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Breast Reconstruction

Breast ReconstructionHelping You Become Whole Again

Breast reconstruction is achieved through several plastic surgery techniques that attempt to restore a breast to near normal shape, appearance and size following mastectomy.

 

What is breast reconstruction?

Breast reconstruction is achieved through several plastic surgery techniques that attempt to restore a breast to near normal shape, appearance and size following mastectomy.

Although breast reconstruction can rebuild your breast, the results are highly variable:

  • A reconstructed breast will not have the same sensation and feel as the breast it replaces.
  • Visible incision lines will always be present on the breast, whether from reconstruction or mastectomy.
  • Certain surgical techniques will leave incision lines at the donor site, commonly located in less exposed areas of the body such as the back, abdomen or buttocks.

A note about symmetry: If only one breast is affected, it alone may be reconstructed. In addition, a breast lift, breast reduction or breast augmentation may be recommended for the opposite breast to improve symmetry of the size and position of both breasts.

Breast reconstruction risks and safety information

The decision to have breast reconstruction surgery is extremely personal. You’ll have to decide if the benefits will achieve your goals and if the risks and potential complications are acceptable.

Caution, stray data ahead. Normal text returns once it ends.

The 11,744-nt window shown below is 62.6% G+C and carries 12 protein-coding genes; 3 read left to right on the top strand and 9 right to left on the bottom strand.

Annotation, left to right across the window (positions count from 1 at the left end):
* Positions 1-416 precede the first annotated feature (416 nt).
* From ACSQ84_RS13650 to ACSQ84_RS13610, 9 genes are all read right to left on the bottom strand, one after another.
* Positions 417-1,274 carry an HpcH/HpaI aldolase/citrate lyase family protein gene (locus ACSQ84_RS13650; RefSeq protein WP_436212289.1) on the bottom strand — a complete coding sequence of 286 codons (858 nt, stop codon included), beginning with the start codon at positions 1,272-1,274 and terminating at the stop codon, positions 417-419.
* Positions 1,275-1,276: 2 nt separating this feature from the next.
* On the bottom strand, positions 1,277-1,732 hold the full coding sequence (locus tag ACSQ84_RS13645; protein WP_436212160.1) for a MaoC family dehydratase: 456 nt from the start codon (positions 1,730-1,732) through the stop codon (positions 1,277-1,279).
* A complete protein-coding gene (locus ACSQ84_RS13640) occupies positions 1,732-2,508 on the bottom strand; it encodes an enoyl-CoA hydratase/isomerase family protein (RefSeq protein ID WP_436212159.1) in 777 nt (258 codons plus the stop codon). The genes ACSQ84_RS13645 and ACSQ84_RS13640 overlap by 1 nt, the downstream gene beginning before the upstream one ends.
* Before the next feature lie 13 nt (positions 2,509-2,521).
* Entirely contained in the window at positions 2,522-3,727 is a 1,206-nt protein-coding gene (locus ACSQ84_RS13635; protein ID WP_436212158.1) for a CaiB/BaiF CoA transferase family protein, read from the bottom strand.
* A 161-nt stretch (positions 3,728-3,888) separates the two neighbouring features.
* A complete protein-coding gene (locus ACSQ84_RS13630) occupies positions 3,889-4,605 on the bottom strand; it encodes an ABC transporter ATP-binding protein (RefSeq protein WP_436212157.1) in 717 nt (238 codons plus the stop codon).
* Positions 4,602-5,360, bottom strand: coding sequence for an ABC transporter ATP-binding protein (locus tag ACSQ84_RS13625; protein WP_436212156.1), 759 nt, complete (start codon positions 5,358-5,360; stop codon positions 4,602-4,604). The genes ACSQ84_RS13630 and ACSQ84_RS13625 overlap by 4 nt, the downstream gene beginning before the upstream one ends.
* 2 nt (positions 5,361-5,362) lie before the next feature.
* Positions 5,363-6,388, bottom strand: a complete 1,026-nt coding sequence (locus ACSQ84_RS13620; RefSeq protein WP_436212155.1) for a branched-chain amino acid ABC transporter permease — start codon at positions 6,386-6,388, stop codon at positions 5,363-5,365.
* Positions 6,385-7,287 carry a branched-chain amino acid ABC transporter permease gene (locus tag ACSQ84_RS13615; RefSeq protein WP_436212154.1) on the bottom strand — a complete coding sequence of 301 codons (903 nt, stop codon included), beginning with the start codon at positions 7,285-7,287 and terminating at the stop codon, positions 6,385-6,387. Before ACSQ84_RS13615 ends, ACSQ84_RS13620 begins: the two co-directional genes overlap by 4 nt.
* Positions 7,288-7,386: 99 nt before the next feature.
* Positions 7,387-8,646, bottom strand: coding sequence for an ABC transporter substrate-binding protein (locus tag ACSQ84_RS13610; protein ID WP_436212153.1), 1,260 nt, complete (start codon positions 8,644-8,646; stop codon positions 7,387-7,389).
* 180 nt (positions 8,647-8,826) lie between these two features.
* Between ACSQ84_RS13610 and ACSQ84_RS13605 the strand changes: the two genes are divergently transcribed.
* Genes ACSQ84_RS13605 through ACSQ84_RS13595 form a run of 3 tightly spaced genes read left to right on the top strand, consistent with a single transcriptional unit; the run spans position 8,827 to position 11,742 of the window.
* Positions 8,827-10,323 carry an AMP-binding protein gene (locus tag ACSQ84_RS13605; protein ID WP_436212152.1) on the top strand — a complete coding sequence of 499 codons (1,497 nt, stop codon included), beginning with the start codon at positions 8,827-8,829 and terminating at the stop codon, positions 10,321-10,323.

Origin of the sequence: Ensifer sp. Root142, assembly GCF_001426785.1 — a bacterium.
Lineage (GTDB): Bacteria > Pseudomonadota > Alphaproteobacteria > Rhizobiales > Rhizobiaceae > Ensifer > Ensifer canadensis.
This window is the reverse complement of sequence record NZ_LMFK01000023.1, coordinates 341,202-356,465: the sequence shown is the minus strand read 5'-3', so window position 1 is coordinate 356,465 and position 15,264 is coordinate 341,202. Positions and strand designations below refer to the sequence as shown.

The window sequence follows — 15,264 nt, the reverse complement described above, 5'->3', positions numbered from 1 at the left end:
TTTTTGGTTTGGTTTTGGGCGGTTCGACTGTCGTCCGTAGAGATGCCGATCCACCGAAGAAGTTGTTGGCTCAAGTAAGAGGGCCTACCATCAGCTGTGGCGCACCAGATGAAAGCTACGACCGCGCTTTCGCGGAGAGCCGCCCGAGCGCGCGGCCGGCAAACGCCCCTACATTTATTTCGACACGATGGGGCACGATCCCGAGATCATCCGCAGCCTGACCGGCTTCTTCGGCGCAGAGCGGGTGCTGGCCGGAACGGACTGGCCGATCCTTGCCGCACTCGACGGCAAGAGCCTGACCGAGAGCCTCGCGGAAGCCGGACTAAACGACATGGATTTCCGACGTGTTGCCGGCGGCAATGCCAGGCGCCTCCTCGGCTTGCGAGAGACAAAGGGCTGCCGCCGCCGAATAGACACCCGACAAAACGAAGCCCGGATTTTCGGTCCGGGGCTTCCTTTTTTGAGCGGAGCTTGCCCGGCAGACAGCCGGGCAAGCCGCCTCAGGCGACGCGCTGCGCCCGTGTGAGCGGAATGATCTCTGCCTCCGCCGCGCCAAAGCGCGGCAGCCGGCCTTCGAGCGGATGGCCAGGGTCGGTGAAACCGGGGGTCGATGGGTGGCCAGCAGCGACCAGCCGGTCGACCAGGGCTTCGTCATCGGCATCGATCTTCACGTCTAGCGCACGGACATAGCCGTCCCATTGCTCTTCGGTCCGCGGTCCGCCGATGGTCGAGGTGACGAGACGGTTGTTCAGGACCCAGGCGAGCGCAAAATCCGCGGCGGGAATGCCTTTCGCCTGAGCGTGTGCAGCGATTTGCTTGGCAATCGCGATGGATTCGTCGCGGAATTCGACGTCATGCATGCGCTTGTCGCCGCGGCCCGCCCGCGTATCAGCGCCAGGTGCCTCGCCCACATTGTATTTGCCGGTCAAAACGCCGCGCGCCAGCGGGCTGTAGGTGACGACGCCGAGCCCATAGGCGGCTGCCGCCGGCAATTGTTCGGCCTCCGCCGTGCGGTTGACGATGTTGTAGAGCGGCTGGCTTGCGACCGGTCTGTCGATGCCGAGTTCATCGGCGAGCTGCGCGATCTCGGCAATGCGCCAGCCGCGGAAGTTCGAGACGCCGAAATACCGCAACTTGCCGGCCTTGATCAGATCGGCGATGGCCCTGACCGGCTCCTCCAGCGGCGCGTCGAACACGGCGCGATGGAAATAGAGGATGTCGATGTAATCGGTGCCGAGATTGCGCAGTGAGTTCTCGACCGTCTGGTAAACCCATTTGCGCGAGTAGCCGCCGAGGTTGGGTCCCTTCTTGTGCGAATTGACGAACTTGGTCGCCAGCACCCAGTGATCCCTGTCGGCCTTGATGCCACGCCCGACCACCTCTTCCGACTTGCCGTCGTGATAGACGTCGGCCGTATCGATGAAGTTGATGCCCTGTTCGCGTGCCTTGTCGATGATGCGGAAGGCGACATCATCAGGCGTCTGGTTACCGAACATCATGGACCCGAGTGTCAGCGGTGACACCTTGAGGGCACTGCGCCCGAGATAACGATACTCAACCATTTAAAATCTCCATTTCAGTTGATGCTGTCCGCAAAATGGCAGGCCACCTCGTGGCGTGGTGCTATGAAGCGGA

Your plastic surgeon and/or staff will explain in detail the risks associated with surgery. You will be asked to sign consent forms to ensure that you fully understand the procedures you will undergo and any risks or potential complications.

The possible risks of breast reconstruction include, but are not limited to, bleeding, infection, poor healing of incisions, and anesthesia risks. You should also know that:

  • Flap surgery includes the risk of partial or complete loss of the flap and a loss of sensation at both the donor and reconstruction site.
  • The use of implants carries the risk of breast firmness (capsular contracture) and implant rupture.

Breast implants do not impair breast health. Careful review of scientific research conducted by independent groups such as the Institute of Medicine has found no proven link between breast implants and autoimmune or other systemic diseases. Visit breastimplantsafety.org for current information.

Where will my surgery be performed?

Surgery for your breast reconstruction is most often performed in a hospital setting, possibly including a short hospital stay, and your doctor will likely use general anesthesia.

Some follow-up procedures may be performed on an outpatient basis, and local anesthesia with sedation may be used.

These decisions will be based on the requirements of your specific procedure and in consideration of your preferences and your doctor’s best judgment.

 

Preparing for breast reconstruction surgery

Prior to breast reconstruction surgery, you may be asked to:

  • Get lab testing or a medical evaluation
  • Take certain medications or adjust your current medications
  • Stop smoking well in advance of surgery
  • Avoid taking aspirin, anti-inflammatory drugs and herbal supplements as they can increase bleeding

Special instructions you receive will cover:

  • What to do on the day of surgery
  • The use of anesthesia during your breast reconstruction
  • Post-operative care and follow-up
  • Breast implant registry documents (when necessary)

Your plastic surgeon will also discuss where your procedure will be performed. Breast reconstruction surgery may be performed in an accredited office-based surgical center, outpatient/ambulatory surgical center, or a hospital.

You’ll need help

If your breast reconstruction is performed on an outpatient basis, be sure to arrange for someone to drive you to and from surgery and to stay with you for at least the first night following surgery.

 

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